As Phyllis pointed out, writers love words. They are the madeleines, the bon-bons, the dark chocolate of writing. But do writers love sentences? Sure we do, but I suspect at times it’s a love-hate relationship. Sentences are trickier than words, even devilish at times. Nothing reveals a writer’s weaknesses more quickly than the sentence. But a fine sentence is a lovely thing; many a writer has claimed a single one as a good day’s work.
I’ve been thinking about this because I’ve been reading How to Write a Sentence, by Stanley Fish. Fish is an opinionated man and doesn’t mind beginning his book by taking issue with that writing classic, The Elements of Style.
Here’s Fish’s definition of a sentence: “A sentence is a structure of logical relationships.”
Those “logical relationships” are key, he says. Each word and phrase in a good sentence has a role to play that is defined by its relationship to the other parts. Fish doesn’t think memorizing the parts of speech and being able to identify them has much value to a writer. Instead, he suggests the writer “Scrutinize every part of your sentence and ask, ‘What does it go with?’ or ‘What does it support?’ or ‘What information does it give about some other part?’ or ‘What is it referring to?’—all variations of the master question, ‘How does it fit into the sentence’s logical structure?’”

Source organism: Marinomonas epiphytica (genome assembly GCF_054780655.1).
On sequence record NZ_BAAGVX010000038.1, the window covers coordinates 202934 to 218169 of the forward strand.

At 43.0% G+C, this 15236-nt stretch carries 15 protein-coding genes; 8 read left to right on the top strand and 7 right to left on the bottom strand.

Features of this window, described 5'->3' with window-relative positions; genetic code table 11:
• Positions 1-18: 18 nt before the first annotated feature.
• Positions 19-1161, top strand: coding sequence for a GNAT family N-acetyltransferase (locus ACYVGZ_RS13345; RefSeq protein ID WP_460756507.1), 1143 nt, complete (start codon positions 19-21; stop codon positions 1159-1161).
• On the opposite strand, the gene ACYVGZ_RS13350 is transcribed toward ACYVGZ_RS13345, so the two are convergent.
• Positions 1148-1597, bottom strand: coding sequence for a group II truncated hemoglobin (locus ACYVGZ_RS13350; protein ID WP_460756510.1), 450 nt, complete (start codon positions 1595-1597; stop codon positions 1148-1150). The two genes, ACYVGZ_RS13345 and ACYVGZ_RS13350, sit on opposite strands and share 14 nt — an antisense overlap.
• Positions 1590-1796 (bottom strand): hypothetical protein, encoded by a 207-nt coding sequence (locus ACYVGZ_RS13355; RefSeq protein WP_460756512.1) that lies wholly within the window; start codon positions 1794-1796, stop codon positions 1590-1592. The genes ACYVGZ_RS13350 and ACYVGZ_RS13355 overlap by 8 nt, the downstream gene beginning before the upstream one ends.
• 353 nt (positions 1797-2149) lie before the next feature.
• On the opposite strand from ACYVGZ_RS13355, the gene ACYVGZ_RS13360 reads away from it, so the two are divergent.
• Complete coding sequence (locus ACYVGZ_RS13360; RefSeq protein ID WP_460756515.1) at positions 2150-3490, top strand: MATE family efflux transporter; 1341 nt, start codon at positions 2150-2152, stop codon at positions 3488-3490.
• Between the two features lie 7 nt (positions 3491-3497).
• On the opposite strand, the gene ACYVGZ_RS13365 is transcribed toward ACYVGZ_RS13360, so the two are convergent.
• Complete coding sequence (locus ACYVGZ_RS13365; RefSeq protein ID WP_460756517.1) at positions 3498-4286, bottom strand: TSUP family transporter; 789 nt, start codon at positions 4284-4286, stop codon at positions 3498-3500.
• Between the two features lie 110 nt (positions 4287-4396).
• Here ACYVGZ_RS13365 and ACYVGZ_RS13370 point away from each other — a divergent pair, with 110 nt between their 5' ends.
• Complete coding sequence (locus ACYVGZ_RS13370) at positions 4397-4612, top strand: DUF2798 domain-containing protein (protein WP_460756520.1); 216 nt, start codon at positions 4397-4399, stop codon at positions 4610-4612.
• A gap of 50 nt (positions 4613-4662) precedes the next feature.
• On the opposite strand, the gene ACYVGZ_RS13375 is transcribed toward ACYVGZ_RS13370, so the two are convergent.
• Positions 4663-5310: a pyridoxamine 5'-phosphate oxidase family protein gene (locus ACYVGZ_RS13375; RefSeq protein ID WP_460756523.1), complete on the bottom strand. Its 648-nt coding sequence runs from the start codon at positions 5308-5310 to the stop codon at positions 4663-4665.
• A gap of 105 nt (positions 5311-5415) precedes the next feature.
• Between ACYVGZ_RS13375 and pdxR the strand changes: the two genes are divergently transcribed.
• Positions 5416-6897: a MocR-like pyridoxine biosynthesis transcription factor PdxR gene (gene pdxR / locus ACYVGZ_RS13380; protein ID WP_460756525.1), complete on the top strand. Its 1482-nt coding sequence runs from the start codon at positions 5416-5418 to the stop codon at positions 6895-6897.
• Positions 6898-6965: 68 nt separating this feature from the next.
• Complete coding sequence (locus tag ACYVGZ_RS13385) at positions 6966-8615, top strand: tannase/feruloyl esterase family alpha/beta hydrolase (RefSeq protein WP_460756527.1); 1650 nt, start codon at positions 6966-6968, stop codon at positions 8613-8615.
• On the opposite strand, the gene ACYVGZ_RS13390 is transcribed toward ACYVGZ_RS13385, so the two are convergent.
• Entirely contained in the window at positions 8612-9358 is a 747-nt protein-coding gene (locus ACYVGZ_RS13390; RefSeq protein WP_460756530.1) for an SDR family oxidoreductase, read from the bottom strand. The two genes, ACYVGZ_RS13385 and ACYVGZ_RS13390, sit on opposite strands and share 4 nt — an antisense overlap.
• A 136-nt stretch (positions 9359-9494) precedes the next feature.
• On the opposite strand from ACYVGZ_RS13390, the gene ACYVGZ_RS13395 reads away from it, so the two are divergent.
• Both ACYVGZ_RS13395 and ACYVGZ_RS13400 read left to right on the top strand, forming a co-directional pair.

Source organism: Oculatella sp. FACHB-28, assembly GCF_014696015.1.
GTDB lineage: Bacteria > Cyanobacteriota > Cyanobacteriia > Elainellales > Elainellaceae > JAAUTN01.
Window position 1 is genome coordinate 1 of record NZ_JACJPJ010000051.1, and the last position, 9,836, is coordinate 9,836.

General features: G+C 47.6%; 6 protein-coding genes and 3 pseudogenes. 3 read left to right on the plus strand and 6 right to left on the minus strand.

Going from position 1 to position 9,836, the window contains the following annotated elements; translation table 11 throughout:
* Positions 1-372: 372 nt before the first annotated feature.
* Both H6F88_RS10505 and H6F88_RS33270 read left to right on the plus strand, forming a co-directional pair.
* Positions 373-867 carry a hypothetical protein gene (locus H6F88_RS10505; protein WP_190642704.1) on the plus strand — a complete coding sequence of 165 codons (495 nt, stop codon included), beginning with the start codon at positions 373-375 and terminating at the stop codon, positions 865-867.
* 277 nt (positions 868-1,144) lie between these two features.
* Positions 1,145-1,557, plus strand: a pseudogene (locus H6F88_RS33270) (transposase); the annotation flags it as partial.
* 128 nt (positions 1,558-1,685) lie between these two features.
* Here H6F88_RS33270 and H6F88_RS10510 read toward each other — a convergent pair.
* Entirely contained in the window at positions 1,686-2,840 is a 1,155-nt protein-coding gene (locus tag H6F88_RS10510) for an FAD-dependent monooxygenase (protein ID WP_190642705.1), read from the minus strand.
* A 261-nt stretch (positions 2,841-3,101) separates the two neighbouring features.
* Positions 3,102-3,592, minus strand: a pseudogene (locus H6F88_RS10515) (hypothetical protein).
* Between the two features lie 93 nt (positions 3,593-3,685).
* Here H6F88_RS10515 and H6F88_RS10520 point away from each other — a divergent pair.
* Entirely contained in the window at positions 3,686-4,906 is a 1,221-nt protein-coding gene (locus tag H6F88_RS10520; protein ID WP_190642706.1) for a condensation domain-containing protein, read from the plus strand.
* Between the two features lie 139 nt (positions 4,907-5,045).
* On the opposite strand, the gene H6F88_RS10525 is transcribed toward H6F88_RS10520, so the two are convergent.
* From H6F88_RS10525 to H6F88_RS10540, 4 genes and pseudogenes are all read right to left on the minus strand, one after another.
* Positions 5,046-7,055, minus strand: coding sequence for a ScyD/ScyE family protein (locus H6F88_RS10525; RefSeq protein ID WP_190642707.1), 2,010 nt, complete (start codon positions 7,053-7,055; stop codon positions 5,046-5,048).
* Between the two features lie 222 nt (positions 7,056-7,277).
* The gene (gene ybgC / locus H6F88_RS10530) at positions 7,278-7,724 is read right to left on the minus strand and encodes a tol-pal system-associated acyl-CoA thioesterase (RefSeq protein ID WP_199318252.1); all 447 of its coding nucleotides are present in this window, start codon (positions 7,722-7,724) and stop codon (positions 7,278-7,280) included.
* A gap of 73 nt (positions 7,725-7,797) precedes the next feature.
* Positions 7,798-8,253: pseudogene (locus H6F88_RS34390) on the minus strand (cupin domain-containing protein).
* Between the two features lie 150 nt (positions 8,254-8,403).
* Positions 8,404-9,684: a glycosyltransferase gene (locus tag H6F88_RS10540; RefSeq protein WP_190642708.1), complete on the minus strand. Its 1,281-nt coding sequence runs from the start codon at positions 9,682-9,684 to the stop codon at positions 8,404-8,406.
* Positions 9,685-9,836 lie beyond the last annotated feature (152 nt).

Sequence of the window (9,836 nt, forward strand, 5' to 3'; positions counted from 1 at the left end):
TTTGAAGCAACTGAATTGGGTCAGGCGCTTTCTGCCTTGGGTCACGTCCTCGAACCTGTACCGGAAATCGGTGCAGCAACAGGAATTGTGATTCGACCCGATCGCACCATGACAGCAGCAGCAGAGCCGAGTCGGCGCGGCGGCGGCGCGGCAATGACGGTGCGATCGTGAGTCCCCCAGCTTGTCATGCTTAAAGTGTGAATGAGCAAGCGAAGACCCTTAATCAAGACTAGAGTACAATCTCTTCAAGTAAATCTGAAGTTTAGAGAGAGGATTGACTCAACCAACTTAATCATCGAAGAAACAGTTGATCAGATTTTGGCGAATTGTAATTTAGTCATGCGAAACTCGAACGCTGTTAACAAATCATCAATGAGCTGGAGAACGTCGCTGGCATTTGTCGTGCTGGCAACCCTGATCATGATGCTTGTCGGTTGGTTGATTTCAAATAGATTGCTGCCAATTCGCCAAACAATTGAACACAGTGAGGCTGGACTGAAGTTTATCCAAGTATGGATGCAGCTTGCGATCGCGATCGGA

p class=”MsoNormal”>How to Write a Sentence is a short book but not a quick read; however, it is filled with lovely sentences.
How crazy, this week I have been thumping my head over my strings of awful sentences. Your recommendation showed up just in time!
Probably would help if I read E.B. White again the way I did in college. I wrote decent sentences back then, she added wistfully.
Reminds me of Robert Creeley's line. "Oh yes, the sentence. That's what we call it when we put someone in jail."
Here's Robert Frost on sentences:
"A sentence is a sound in itself on which other sounds called words may be strung. You may string words together without a sentence-sound to string them on just as you may tie clothes together by the sleeves and stretch them without a clothes line between two trees, but –it is bad for the clothes."
Ha! I like Frost better. Good to know that not all poets are crabby about sentences.